Link to the University of Pittsburgh Homepage
Link to the University Library System Homepage Link to the Contact Us Form

Bridging the divide: The effect of humanizing information on attitudes toward political outgroup members

Koetke, Jonah (2021) Bridging the divide: The effect of humanizing information on attitudes toward political outgroup members. Master's Thesis, University of Pittsburgh. (Unpublished)

[img] PDF
Restricted to University of Pittsburgh users only until 8 October 2023.

Download (1MB) | Request a Copy

Abstract

Liberals and conservatives in the United States dislike and dehumanize those on the other side. This divide leads to political stalemates, destroyed relationships, and even violence. I examined the benefits of humanizing members of the political outgroup by providing people with humanizing information—cues that signal a person’s cognitive and emotional complexity. I examined the effectiveness of humanizing information in three preregistered experiments (N = 1389). Study 1 tested whether learning humanizing information about an outgroup member would reduce bias towards them, relative to a control containing only political information. Study 2 sought to replicate this effect by comparing the humanizing information to a control that contained non humanizing individuating information. Study 3 tested this effect in the timely context of social media feeds, while also testing whether the benefits of learning humanizing information extended to additional members of the outgroup. Each methodology revealed that, compared to those who read non-humanizing controls, participants who learned humanizing information about a political outgroup member were less hostile and more empathic toward that outgroup member. All three studies also provided evidence that judging the outgroup member as more human contributed to this reduction in bias. Further, Study 3 revealed that the benefits of humanizing information extended to members of the outgroup that were connected to the humanized member. The current studies thus identify a promising avenue for reducing interparty hostility.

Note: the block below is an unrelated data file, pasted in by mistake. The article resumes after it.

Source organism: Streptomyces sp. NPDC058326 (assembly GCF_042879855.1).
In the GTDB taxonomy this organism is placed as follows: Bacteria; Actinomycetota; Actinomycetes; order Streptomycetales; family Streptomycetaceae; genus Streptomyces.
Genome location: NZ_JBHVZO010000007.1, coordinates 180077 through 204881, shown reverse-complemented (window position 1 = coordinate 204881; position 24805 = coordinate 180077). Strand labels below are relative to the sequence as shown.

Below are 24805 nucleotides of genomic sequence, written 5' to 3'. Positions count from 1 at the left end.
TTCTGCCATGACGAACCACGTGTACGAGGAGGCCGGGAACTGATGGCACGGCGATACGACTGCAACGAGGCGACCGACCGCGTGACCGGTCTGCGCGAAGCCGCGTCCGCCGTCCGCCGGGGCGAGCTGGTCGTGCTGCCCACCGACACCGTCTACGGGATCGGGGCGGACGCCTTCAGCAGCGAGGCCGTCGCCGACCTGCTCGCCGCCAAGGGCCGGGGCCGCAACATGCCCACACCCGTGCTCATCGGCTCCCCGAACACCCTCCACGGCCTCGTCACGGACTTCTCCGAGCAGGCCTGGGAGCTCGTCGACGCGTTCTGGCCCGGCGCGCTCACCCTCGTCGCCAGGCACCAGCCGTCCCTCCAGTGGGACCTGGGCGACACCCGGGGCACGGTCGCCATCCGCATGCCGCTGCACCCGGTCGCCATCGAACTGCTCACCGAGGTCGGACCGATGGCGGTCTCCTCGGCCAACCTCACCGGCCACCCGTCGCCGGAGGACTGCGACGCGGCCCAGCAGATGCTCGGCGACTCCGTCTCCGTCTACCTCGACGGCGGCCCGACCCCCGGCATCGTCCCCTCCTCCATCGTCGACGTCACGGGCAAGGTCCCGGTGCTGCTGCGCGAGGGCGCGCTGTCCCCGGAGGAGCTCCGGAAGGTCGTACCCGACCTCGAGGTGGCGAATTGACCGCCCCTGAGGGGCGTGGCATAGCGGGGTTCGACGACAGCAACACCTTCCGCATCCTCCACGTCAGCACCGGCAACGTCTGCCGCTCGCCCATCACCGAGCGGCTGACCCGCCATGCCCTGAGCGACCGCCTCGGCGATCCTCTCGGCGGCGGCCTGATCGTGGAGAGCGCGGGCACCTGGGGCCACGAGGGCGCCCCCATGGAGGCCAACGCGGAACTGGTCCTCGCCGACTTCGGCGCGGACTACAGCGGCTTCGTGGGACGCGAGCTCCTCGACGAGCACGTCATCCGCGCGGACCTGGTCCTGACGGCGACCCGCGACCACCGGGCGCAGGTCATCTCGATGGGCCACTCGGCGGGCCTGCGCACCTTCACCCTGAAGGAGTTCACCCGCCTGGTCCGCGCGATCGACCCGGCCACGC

Share

Citation/Export:
Social Networking:
Share |

Details

Item Type: University of Pittsburgh ETD
Status: Unpublished
Creators/Authors:
CreatorsEmailPitt UsernameORCID
Koetke, Jonahjak388@pitt.edujak3880000-0002-1621-5925
ETD Committee:
TitleMemberEmail AddressPitt UsernameORCID
Committee ChairSchumann, Karinakschumann@pitt.edu
Committee MemberForest, Amandaforest@pitt.edu
Committee MemberBinning, Kevinkbinning@pitt.edu
Date: 8 October 2021
Date Type: Publication
Defense Date: 26 May 2021
Approval Date: 8 October 2021
Submission Date: 22 June 2021
Access Restriction: 2 year -- Restrict access to University of Pittsburgh for a period of 2 years.
Number of Pages: 110
Institution: University of Pittsburgh
Schools and Programs: Dietrich School of Arts and Sciences > Psychology
Degree: MS - Master of Science
Thesis Type: Master's Thesis
Refereed: Yes
Uncontrolled Keywords: Affective Polarization; Politics; Dehumanization; Empathy; Intergroup Relations
Date Deposited: 08 Oct 2021 18:51
Last Modified: 08 Oct 2021 18:51
URI: http://d-scholarship.pitt.edu/id/eprint/41285

Metrics

Monthly Views for the past 3 years

Plum Analytics


Actions (login required)

View Item View Item